Bernard, who requested to be known only by his English first name due to the legal gray area surrounding crypto trading in China, carried out a quick search for the coin on Google to determine whether it was genuine or not.
However, before reading all the stories around the cryptocurrency, many of which warned about the project’s legitimacy, Bernard made the decision to deposit his whole life savings of $28,000 into SQUID.
Speaking to CNBC, Bernard stated:
“My rush to buy this token is for a single idea that went into my brain that ”Squid Game” is very, very popular now, and its token must be popular now <..> In this trading space, everyone will rush, and sometimes you feel FOMO.”
Bernard contacted U.S. authorities over scam
Bernard claims he has contacted the FBI and the Securities and Exchange Commission over his lost investment. Despite Bernard’s efforts to get in touch with U.S. authorities, it seems his options are limited since he is unable to take any more action since he cannot file a police complaint in his own jurisdiction.
In addition, Bernard has tried to get in touch with the people behind the token as well as the Binance-owned CoinMarketCap, which listed the currency on its website, both of which “did not take responsibility” for his loss.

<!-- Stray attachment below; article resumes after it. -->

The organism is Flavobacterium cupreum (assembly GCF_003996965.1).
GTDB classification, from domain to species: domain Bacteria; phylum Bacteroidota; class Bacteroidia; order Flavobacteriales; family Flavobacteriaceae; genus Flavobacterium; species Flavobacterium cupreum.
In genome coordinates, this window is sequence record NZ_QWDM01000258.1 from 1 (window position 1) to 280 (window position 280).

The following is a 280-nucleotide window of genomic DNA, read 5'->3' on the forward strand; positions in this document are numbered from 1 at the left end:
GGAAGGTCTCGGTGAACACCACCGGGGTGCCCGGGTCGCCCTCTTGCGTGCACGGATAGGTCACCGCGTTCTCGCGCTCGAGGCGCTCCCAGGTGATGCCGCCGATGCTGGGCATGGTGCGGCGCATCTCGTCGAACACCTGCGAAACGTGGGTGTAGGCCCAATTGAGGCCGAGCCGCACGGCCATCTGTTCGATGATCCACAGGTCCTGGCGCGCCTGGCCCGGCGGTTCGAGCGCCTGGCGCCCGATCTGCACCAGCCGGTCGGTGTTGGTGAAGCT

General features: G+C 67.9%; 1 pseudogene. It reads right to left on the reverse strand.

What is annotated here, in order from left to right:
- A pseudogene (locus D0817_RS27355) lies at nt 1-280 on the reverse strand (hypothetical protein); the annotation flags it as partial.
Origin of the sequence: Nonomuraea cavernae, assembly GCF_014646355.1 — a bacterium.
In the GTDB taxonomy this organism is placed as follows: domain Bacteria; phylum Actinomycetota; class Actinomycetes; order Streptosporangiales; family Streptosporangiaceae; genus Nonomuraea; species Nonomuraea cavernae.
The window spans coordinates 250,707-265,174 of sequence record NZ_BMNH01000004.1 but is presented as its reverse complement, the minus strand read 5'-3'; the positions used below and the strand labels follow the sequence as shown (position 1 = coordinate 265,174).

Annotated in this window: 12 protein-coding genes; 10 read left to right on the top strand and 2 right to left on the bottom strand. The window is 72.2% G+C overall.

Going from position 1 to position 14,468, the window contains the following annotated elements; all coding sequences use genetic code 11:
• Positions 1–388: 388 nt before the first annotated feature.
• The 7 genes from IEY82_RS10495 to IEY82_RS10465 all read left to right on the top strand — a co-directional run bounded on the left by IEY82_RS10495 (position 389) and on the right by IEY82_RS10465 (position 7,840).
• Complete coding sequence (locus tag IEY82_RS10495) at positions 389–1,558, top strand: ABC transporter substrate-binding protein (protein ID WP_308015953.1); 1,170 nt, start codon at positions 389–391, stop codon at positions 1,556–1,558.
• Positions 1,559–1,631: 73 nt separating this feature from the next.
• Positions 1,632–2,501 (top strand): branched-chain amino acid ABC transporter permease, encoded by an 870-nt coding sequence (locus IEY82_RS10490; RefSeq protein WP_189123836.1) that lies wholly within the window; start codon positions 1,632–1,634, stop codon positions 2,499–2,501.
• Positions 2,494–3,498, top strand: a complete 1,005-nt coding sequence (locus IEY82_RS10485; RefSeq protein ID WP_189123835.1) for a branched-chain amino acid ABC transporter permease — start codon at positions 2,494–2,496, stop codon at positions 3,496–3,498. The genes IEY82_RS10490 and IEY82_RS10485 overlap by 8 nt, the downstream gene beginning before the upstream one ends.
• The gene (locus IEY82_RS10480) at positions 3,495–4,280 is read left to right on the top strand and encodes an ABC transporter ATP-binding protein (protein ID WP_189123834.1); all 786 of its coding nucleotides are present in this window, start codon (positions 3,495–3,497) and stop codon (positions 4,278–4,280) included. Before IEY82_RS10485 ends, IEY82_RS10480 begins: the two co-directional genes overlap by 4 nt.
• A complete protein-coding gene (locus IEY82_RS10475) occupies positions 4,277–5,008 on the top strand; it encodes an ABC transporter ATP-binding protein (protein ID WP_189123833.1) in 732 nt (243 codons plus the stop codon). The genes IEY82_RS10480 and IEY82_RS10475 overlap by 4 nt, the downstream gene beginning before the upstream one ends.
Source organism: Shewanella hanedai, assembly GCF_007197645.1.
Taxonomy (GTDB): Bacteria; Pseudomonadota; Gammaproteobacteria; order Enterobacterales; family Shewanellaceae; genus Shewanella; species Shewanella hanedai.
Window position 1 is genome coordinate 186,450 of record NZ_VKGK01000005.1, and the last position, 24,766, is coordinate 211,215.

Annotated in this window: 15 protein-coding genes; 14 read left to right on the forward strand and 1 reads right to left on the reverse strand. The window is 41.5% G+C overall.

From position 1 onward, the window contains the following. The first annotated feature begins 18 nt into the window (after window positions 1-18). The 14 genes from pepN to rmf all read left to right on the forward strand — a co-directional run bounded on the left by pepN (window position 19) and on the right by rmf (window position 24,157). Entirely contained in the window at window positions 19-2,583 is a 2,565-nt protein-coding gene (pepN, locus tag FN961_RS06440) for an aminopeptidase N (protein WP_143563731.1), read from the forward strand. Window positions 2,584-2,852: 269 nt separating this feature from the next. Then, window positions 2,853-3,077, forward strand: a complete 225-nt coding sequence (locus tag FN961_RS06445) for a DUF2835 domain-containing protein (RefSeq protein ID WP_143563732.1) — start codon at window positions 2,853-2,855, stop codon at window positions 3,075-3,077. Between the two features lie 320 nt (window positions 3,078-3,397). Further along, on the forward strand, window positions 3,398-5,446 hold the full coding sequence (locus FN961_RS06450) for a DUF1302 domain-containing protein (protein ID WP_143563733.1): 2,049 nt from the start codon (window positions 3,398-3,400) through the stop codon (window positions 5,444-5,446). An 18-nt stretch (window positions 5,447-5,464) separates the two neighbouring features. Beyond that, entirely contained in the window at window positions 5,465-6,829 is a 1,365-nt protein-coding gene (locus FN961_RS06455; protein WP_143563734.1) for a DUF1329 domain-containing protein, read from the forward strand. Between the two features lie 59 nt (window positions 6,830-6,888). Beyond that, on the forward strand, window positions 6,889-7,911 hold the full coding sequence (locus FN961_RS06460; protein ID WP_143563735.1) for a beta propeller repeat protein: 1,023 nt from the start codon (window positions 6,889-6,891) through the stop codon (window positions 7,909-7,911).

Notably, although investors could purchase the crypto, they were unable to sell it. However, a substantial number of people did not get the warning in time. The SQUID coin achieved a high of $2,861 on November 1 before plummeting to zero at about 5:40 a.m. ET, according to CoinMarketCap.com statistics.
At least $3.4 million in investor cash seem to have been amassed by the tokens anonymous founders, according to BscScan transaction records.
SQUID token wasn’t professionally audited
Firstly, questions arose about the developer’s viability since the domain name was purchased just five days before evaluating the project’s most basic audit. However, the fact that the Squid Game project had passed a Coinscope audit did not imply that it has been adequately audited.
The Coinscope website states:
“Coinscope team does not guarantee that a project will not remove liquidity, sell off team supply, or any other exit scam strategy. The information provided on this document by auditing the respective project is only for general information and should NOT be used as a reason to invest in any independent project.”
In particular, a professional token audit comprises a comprehensive analysis of the code by professionals to discover probable flaws in a smart contract, on top of an extensive exercise undertaken by an unbiased team of testers to find vulnerabilities and system exploits. As a result, the audit was severely inadequate since it did not assess expertise-level auditing.
The website, which was hosted at SquidGame.cash, has disappeared, as have the fraudsters’ other social media accounts. You may, however, see an archived version of the website by going to the website through the web archive here.